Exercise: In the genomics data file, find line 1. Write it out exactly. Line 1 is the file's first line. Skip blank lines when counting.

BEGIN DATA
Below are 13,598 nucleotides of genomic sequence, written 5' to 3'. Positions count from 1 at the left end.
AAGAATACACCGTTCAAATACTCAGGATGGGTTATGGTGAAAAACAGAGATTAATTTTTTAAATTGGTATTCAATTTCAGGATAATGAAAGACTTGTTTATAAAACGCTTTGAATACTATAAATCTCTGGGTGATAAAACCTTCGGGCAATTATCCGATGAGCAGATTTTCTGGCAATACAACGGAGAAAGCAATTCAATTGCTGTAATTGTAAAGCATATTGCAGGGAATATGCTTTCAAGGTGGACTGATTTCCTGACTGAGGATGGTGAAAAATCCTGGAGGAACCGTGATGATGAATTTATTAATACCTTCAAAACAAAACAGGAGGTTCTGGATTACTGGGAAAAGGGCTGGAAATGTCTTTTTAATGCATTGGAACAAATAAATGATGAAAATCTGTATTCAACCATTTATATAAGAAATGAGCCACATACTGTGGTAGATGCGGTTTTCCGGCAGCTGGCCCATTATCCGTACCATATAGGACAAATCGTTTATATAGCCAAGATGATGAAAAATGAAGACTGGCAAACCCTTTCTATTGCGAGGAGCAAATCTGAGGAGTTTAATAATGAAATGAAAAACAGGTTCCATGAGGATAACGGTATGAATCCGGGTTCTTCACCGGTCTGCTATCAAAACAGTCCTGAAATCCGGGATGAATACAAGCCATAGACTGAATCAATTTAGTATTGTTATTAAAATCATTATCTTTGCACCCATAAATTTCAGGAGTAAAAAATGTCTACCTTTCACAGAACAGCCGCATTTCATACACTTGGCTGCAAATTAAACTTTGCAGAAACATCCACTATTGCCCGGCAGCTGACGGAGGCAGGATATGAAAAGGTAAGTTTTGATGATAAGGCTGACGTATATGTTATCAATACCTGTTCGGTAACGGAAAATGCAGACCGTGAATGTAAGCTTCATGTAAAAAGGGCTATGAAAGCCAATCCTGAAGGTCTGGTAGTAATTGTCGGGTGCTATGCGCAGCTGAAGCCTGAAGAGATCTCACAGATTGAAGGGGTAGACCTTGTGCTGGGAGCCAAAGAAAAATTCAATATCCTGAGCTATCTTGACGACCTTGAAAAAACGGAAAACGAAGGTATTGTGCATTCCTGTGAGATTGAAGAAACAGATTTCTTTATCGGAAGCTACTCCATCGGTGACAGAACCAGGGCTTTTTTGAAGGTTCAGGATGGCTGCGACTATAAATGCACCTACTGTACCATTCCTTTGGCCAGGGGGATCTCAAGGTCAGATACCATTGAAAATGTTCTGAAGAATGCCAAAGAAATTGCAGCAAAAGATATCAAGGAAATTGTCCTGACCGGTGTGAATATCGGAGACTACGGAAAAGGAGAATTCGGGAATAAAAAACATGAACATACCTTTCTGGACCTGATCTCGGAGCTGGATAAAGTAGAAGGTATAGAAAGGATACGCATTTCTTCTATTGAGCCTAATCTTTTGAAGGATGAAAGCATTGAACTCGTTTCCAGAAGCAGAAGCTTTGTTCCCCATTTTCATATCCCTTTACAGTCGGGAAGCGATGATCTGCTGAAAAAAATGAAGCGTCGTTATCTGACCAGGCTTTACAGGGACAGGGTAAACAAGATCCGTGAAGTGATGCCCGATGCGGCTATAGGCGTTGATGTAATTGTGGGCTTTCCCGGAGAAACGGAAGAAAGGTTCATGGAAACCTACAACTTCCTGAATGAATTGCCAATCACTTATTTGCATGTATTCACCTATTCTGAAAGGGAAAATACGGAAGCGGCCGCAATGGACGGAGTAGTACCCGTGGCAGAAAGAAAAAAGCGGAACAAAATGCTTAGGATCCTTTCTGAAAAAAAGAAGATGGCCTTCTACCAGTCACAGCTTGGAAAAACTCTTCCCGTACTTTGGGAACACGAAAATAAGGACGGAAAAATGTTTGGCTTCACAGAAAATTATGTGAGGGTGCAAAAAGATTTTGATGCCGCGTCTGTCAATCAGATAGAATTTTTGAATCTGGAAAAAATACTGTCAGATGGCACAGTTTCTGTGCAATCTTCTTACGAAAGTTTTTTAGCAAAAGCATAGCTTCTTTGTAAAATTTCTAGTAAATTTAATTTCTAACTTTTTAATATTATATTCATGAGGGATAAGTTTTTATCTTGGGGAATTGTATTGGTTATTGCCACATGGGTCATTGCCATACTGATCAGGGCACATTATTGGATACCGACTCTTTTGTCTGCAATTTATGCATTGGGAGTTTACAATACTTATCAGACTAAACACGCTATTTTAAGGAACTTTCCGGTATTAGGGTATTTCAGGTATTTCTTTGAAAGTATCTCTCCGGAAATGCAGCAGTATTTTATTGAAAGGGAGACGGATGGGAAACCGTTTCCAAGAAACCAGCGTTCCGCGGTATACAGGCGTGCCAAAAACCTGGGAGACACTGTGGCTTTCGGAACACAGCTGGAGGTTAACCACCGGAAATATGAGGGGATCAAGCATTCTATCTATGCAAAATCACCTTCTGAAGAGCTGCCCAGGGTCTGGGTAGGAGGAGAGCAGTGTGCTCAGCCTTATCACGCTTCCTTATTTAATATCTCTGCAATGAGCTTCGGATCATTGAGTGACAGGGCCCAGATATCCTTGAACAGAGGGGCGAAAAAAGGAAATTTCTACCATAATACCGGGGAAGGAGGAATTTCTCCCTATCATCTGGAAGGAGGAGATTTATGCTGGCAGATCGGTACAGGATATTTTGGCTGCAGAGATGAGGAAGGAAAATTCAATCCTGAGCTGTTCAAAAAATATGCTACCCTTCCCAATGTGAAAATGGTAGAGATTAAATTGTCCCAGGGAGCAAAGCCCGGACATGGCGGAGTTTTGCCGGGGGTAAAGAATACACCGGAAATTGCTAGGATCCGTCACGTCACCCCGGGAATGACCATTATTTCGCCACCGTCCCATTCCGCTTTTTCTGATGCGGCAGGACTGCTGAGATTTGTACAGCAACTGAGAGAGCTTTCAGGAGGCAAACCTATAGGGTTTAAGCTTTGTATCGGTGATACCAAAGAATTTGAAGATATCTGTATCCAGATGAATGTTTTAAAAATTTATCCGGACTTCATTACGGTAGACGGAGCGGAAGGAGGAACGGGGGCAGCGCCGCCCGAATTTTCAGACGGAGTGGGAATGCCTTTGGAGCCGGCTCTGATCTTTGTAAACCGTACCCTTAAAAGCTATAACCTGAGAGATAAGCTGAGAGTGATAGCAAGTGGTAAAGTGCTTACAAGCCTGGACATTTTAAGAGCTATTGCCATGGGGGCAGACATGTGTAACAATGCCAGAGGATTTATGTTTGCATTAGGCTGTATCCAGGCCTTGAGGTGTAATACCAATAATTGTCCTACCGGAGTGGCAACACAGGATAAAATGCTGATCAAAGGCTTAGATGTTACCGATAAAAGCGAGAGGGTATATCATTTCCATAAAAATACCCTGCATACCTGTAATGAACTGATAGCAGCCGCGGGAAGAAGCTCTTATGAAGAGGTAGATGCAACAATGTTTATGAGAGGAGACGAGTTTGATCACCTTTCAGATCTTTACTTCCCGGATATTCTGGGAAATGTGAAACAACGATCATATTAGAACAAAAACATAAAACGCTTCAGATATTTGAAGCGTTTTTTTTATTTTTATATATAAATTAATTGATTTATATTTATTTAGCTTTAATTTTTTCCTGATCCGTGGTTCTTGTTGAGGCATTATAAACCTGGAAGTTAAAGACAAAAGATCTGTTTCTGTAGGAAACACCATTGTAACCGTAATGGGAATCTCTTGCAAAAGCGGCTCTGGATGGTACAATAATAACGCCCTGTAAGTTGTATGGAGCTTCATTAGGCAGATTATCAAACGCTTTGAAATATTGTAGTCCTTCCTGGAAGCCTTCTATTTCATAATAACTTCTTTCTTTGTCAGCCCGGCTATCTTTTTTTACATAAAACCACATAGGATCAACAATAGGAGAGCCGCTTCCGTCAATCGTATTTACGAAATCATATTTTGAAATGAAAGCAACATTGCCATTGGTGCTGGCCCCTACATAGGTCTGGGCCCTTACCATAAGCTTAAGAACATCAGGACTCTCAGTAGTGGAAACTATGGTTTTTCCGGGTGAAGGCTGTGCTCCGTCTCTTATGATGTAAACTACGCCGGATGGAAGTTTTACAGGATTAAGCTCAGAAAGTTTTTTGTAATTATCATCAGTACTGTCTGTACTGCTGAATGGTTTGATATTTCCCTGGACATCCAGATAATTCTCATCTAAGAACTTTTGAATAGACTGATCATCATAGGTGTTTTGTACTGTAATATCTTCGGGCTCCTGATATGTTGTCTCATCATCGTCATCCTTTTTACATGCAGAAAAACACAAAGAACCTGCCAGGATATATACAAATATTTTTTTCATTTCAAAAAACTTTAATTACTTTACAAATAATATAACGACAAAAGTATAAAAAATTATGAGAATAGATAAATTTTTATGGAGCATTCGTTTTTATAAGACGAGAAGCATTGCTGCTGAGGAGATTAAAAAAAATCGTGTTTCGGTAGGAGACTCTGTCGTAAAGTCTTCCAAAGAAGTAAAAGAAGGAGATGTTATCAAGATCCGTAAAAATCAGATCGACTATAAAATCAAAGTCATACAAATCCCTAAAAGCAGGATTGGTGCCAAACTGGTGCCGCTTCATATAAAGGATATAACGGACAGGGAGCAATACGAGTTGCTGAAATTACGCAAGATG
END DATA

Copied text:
Below are 13,598 nucleotides of genomic sequence, written 5' to 3'. Positions count from 1 at the left end.